1. When did you start working for Disney? What was your first assignment there? And what was it like working at the “Mouse House?”
A: “My first project for Disney was Hunchback of Notre Dame. I believe I started work on it sometime in 1993. My experience at Disney from day one was one of the most creatively rewarding experiences I’ve ever had as a writer. Instead of sitting in a story room with a bunch of stuffy ‘suits’, I was surrounded by amazingly talented artists, directors and producers. In those days, you were only limited by your imagination. You worked in a creatively rich environment where all ideas were encouraged – even bad ones! It was artistic collaboration in the best sense of the word. And it was a helluva lot of fun! Which is why I kept going back and back and back…”
2. When/How did you first get the assignment on Hunchback?
A: “Disney had been after me to have a meeting for a while. My very first job as a screenwriter was in 1983, writing a project at Paramount for Jeffrey Katzenberg. Jeffrey had since moved to Disney and was trying to rejuvenate the animation division. He wanted to bring live action screenwriters in to initially help develop animated story ideas. By that time, I had received an Oscar nomination for Gorillas in the Mist. So, I was one of those screenwriters he was pursuing. I kept saying ‘no thanks’ because I was focused on a live action screenplay I had written and wanted to direct. And frankly, I wasn’t interested in writing ‘kids’ animated movies. I considered myself a ‘serious artist’ – ha! Eventually, I took a meeting with the Disney execs. They went through a list of projects they were developing – Aladdin, Pocahontas, Hercules, etc. None of which really grabbed me. By the end of the meeting, I was convinced it was all for naught. Then they mentioned that they were also trying to do something with Hunchback. What they didn’t know was that I was a total ‘60’s monster nerd. I collected monster magazines, loved all the Universal horror movies, etc. I was aware of Hunchback and Quasimodo’s story by the time I was 9 years old! I jumped at the chance to see if I could find a Disney animated movie somewhere in that huge Victor Hugo novel.”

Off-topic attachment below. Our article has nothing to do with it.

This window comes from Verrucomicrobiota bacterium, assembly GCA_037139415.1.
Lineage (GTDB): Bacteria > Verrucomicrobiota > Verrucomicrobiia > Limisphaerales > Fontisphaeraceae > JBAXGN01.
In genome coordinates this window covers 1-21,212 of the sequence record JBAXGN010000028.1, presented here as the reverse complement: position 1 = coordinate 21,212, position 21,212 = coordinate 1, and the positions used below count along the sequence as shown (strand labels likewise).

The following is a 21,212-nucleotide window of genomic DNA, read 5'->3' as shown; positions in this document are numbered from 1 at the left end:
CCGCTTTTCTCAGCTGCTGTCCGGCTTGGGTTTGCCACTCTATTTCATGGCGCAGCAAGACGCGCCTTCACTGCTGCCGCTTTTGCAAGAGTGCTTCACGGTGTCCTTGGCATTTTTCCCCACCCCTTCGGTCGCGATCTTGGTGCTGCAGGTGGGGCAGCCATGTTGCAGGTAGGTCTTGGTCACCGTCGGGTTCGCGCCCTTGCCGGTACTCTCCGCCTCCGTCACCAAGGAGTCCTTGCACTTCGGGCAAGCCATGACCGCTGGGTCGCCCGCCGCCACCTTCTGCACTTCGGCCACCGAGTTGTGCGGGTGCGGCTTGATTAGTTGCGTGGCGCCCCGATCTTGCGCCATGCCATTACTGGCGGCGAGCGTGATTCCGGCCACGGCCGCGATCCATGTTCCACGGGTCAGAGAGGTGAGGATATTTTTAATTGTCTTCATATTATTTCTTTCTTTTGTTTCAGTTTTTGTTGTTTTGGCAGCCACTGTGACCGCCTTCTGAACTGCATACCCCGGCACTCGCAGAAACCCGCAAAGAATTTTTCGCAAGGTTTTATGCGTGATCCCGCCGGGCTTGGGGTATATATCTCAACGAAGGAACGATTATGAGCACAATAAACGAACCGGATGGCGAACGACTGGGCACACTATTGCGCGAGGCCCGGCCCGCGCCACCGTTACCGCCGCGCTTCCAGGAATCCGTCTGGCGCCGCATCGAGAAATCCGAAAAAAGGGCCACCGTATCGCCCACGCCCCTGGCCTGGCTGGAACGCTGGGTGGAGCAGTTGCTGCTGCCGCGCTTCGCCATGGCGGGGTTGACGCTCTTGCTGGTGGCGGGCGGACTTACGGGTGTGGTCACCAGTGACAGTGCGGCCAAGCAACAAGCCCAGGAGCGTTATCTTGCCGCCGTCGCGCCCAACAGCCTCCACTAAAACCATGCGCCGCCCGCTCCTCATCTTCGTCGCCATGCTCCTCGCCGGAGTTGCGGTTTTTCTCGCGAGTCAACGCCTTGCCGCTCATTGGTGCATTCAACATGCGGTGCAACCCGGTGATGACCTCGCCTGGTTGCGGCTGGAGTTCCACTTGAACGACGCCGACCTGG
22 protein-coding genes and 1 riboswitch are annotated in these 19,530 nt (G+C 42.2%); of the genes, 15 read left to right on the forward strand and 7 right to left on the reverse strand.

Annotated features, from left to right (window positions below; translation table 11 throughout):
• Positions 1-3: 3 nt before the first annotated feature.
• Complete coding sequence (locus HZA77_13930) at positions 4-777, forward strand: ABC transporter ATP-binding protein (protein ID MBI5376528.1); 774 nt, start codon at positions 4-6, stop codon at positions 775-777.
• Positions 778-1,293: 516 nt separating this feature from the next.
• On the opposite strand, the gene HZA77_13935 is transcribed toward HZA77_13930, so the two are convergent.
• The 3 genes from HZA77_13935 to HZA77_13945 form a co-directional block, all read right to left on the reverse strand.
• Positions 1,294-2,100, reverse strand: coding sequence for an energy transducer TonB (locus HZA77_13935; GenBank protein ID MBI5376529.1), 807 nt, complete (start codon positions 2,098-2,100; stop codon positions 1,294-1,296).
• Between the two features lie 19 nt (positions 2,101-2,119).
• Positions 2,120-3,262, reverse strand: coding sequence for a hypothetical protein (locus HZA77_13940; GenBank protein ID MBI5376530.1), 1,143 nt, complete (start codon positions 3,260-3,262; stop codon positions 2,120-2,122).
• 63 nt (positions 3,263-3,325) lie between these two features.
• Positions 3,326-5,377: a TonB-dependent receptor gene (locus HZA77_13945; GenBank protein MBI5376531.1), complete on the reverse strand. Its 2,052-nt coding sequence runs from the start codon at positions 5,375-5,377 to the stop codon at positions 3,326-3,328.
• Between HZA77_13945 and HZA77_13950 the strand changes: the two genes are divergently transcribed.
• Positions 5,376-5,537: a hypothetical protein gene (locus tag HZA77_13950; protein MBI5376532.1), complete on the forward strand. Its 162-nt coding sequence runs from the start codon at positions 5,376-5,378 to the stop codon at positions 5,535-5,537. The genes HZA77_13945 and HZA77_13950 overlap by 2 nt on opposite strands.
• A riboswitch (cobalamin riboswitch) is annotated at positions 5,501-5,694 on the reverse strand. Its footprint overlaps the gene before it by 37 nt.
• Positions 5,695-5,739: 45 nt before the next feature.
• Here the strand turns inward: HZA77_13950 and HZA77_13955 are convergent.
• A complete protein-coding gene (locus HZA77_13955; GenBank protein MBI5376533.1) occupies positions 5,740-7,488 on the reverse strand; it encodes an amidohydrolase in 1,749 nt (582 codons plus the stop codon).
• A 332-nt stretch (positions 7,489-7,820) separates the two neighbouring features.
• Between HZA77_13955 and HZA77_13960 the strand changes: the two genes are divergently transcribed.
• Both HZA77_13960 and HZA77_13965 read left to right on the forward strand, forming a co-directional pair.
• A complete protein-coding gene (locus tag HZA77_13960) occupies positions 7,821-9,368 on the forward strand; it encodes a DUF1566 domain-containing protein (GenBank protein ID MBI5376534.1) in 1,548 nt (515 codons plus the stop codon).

3. With five credited screenwriters, could you easily identify which parts were yours? If so, how much of the finished film was yours? A: “I think my contribution to Disney’s Hunchback is best described in the film’s credits where I am given a single-card credit for ‘animation story by’. I was the first and only writer on that project for a full year. Everything you see from a story standpoint – plot, structure, characters, etc – was essentially derived from my early treatments. Sure, I can point to moments of action or dialogue and say ‘I wrote that’, but what’s more important is the fact that the finished film is representative of 300 crewmembers that worked tirelessly for three years making that movie. Everyone brought his or her ‘A’ game to the process. And it is truly such a collaborative process; I never got hung up on what was ‘mine’. That movie was ‘ours’, and everyone contributed. I just focused on doing my part.”
4. What was it like working with the same directors, producer and composer from Disney’s Beauty and the Beast?
A: “Kirk Wise, Gary Trousdale and Don Hahn were a joy to work with. I had known Don socially for years before Hunchback. He had actually tried to get me on Lion King at one point, but it didn’t work out because of scheduling conflicts. Together with Alan Menken and Steven Schwartz, a ‘dream team’ of creatives surrounded me! It was such a great working experience that we replicated it once again on Atlantis.”
5. Could you give one example of a scene or bit of business that you had wanted to include in the film, but didn’t make it?
A: “There is a moment during the chase for Esmeralda at the ‘Feast of Fools’ where her head appears hiding in a basket of vegetables as soldiers run past. Originally, I wrote that the basket was filled with severed heads from a nearby guillotine. It lasted long enough for artwork to be done depicting the moment. Which I loved! But finally, it was decided it was too graphic. So they settled on vegetables.”
6. Looking back 25 years later, is there anything you would have done differently? If so, what?
A: “25 years on, there is really nothing I would do differently, story wise. There is one number that sticks out like a sore thumb for me tonally – ‘A Guy Like You’. The whole vaudeville shtick felt out of place for me. Still does. But people love it and I know it exists for the kids. So I just go with it…”
7. As a writer yourself, do you have any last bits of advice for our writing staff at Pittverse?
A: “With regard to writing, since every story has been told, every genre mined to the deepest depths, one might wonder ‘what’s left’? Well, what’s left is your own unique voice as a writer, and your own worldview. Nurture that voice. When a studio exec has a pile of twenty scripts to read over a weekend, and he or she is only giving each script 10 pages to grab him or her, it’s that ten pages in your own unique writer’s voice that is going to compel them to read the entire screenplay. Never give them a reason to not read beyond ten pages!!”
Walt Disney Animation Studios